Why is there a limit to efficiency?The most important key step on which solar cell electricity generation depends is that electrons jump from the parity range (p-n link to the solar cell) to the conduction range (outer circle, such as battery). Electrons in a normal atom do not have supportive external energy in the parity range. To produce electricity, these electrons must be transferred to an external circle called the conduction range.

Light wave spectrumEquivalence range electrons don’t automatically jump into the connection range, but there must be a certain amount of energy, known as the range gap, so you can move.
Light wave spectrumThe incoming solar beam consists of waves at different wavelengths. The longest waves to the left (as pictured) are the weakest (with less energy), while the shorter waves to the right are the strongest. As such, only a few of these waves have the energy to overcome the energy barrier.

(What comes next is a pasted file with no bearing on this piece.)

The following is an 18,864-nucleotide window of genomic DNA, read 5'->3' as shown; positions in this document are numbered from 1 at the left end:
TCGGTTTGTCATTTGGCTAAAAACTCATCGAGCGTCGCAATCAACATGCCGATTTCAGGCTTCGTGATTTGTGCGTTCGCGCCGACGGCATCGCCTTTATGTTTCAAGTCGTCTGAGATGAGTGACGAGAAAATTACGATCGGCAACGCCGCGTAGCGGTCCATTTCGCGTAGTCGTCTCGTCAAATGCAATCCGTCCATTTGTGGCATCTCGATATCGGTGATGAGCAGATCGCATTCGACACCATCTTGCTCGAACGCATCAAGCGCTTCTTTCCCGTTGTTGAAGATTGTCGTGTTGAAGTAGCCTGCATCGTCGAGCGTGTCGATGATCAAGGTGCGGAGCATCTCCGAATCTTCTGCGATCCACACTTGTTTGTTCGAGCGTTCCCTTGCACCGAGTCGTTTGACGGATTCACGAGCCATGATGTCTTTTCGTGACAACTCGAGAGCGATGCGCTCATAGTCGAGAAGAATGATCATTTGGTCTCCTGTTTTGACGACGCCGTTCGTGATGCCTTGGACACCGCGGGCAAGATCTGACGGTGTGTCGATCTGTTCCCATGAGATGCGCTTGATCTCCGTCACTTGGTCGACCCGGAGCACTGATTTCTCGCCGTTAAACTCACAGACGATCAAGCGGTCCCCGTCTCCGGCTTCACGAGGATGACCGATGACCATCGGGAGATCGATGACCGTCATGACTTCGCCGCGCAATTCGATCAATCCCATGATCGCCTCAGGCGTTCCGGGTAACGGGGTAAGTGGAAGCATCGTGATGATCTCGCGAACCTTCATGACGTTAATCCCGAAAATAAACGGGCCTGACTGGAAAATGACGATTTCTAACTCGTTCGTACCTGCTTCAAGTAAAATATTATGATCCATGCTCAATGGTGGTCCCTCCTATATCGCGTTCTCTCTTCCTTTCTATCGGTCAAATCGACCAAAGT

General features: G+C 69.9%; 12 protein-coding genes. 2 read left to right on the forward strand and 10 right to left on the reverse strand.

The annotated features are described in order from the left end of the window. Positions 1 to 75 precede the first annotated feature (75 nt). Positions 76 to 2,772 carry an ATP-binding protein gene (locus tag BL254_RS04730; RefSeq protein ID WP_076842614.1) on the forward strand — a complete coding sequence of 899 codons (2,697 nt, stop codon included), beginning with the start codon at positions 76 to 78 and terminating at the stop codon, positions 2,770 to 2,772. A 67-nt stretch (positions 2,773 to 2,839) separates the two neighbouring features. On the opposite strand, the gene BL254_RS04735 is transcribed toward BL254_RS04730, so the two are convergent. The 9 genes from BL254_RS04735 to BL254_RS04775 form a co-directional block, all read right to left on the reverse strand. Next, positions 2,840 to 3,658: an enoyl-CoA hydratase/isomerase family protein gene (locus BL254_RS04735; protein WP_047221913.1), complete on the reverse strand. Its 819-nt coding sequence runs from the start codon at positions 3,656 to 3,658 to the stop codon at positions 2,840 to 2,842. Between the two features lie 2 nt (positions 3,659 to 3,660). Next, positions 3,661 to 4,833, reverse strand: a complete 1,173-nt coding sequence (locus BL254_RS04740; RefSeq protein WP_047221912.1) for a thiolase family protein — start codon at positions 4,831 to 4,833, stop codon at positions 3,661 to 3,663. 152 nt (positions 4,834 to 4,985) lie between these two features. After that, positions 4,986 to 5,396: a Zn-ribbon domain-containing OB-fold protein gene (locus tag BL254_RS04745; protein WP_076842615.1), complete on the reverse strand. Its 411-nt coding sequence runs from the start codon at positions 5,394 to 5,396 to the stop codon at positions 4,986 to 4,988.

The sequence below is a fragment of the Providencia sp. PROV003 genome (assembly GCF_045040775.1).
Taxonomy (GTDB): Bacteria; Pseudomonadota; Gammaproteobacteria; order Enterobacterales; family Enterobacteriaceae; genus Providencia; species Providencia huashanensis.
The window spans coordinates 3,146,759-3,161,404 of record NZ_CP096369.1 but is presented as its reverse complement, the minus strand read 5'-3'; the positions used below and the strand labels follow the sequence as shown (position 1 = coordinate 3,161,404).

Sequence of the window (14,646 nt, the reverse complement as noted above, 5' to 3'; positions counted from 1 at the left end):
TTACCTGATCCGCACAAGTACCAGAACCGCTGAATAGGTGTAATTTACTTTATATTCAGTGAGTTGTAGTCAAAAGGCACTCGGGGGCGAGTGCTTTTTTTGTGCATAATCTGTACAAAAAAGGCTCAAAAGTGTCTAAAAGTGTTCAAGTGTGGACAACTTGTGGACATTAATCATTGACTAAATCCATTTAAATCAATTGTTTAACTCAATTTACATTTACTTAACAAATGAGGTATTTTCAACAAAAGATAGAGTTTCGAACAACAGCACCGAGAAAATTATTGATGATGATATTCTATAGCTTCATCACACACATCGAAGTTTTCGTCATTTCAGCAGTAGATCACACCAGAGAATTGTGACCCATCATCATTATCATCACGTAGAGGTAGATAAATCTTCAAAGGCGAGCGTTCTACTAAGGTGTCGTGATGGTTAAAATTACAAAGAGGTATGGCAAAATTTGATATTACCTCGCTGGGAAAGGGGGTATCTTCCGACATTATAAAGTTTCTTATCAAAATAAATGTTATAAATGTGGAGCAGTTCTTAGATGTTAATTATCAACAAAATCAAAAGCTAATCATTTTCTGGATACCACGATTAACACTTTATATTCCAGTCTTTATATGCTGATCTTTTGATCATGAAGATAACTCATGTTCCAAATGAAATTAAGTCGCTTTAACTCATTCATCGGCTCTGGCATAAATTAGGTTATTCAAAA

For example, imagine a photon beam of 100 different wavelengths, hitting a silicon solar cell, of which 40 have the equivalent of silicon’s band gap energy, and will then be able to produce electricity. The rest of the waves will dissipate in the form of heat or bounce off the surface of the cell. So there is a limit to the efficiency of the solar cell.

What other factors affect efficiency?As we’ve seen before, the e-transmission power threshold barrier has been found to be the main reason for the low efficiency of solar panels. But it is not the only factor, and then many other important elements.

The energy from the Sun is not the same energy that we receive here on Earth, because radiation travels through the dense atmosphere of our planet, reducing the phenomenon of light dispersion and refraction of its intensity, and preventing the ozone layer from reaching us. Therefore, these waves, which are able to cross the energy threshold, reach the surface to a limited degree, resulting in a further reduction in the efficiency of solar panels.